The kiddie tax is a tax stipulation implemented by the government to prevent parents from taking advantage of their children’s lower income tax rate. The government wants to discourage families from using their kids as a safe zone for investment gains. The gift tax allows individuals to give up to $12,000, and married couples to give $24,000, without triggering the gift tax. Therefore, the kiddie tax discourages parents from giving their kids big chunks of investments so they don’t have to pay the higher tax bracket rates.
The kiddie tax has these basic rules:
– in fiscal year 2007, applies to children younger than 18
– applies to unearned income (investment income) more than $1700 (the first $850 of unearned income is tax free and the next $850 is taxed at the child’s lower tax rate)
– earned income like working a job does not apply to the kiddie tax because it is not a form of investment income
– in 2008, the kiddie tax will apply to children under 19 and college students under 24 (with exception of students who provide more than 50% of their support)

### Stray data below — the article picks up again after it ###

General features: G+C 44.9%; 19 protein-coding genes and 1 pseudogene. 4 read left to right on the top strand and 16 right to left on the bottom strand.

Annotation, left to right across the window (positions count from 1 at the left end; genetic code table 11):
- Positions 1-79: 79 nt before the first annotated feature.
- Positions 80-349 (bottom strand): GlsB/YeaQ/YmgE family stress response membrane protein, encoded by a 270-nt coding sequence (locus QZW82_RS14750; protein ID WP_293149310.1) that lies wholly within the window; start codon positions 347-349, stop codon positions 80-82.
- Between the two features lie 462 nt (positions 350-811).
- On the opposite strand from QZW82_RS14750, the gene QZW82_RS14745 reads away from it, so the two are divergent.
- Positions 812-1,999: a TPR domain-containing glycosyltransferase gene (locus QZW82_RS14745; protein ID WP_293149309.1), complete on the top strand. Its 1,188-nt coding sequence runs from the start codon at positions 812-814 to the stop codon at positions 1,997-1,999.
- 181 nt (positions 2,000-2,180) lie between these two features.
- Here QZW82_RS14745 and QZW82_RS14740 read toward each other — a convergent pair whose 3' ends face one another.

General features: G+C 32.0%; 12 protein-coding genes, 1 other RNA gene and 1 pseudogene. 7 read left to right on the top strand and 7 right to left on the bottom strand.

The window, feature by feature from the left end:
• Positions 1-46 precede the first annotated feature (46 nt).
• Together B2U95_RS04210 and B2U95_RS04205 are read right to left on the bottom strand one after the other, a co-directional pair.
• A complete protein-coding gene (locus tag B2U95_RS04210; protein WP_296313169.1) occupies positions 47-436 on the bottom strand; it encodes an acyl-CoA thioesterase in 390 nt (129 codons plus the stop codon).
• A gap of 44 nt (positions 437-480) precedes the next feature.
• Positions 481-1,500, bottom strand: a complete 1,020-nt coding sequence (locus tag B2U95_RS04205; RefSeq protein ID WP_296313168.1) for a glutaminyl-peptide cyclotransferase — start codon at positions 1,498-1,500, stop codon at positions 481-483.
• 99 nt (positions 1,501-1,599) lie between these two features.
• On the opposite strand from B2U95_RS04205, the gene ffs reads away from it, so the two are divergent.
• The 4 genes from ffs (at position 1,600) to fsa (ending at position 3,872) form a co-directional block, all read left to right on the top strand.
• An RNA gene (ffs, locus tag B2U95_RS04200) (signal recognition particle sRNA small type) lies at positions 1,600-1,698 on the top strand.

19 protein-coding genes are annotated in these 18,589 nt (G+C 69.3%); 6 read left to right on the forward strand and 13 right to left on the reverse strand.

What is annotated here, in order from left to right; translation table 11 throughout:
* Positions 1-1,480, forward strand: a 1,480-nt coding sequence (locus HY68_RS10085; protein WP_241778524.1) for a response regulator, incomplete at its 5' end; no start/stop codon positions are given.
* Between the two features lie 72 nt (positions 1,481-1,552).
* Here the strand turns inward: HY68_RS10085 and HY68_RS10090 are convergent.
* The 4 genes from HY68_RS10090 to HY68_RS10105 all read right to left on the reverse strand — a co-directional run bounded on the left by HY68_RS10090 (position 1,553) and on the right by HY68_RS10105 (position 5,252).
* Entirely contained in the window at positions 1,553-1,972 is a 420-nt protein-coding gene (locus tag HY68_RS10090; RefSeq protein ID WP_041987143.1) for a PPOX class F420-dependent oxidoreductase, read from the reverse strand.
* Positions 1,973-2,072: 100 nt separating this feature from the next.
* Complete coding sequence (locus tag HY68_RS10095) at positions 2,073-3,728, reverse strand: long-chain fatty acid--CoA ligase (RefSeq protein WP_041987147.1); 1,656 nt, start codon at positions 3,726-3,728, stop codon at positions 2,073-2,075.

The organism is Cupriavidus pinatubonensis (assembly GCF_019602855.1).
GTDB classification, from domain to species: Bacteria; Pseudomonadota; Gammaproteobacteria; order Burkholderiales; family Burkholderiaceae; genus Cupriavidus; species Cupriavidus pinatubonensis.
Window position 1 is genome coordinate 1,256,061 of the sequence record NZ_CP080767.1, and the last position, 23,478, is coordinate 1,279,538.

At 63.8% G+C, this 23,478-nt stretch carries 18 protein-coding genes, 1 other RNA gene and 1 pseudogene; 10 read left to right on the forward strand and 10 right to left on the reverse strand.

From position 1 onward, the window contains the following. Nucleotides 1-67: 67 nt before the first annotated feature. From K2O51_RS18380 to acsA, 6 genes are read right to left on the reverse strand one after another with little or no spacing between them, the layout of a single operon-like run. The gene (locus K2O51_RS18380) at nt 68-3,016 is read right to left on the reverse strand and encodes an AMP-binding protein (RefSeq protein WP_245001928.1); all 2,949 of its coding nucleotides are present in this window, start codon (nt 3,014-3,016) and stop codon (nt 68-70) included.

What this means?
Before the end of 2007, parents (who fit into the lowest two income brackets) needs to make sure to exploit the kiddie tax rules before changes occur in 2008 by giving the maximum allowable amount, without incurring the gift tax, to their children between 18 and 24 years old. Their children can then sell the unearned income before January 1, 2008 and only incur a 5% long term capital gain tax.
Here’s how the kiddie tax works this year. Let’s say that Robert and Lianna have a son named Nic who is 16. Their combined income puts them in the 28% tax bracket.
Robert and Lianna give their son $10,000 worth of appreciated stock. Nic sells the stock for an exact $1,700 profit (unearned income). Nic will pay nothing on the first $850 of profit and then 10% of the next $850 (via the 2007 federal tax rate). In conclusion, Nic pays $85 in taxes on the $1,700 investment gain from his parents which equates to a 5% total tax of the total unearned income.
Robert and Lianna give their son $10,000 worth of appreciated stock. Nic sells the stock for a profit of $3,000 and pays $85 tax on the first $1700. On the next $1300, the kiddie tax comes into play and is taxed the normal rate of Robert and Linda at 28% ($364 tax incurred). In conclusion, Nic pays $449 in taxes on the $3,000 gain from his parents which equates to a 15% total tax of the total unearned income.
While this isn’t something that benefits every family, it is always good to be aware of tax loopholes and ways to lessen what you have to give to the government. Why give more than you have to?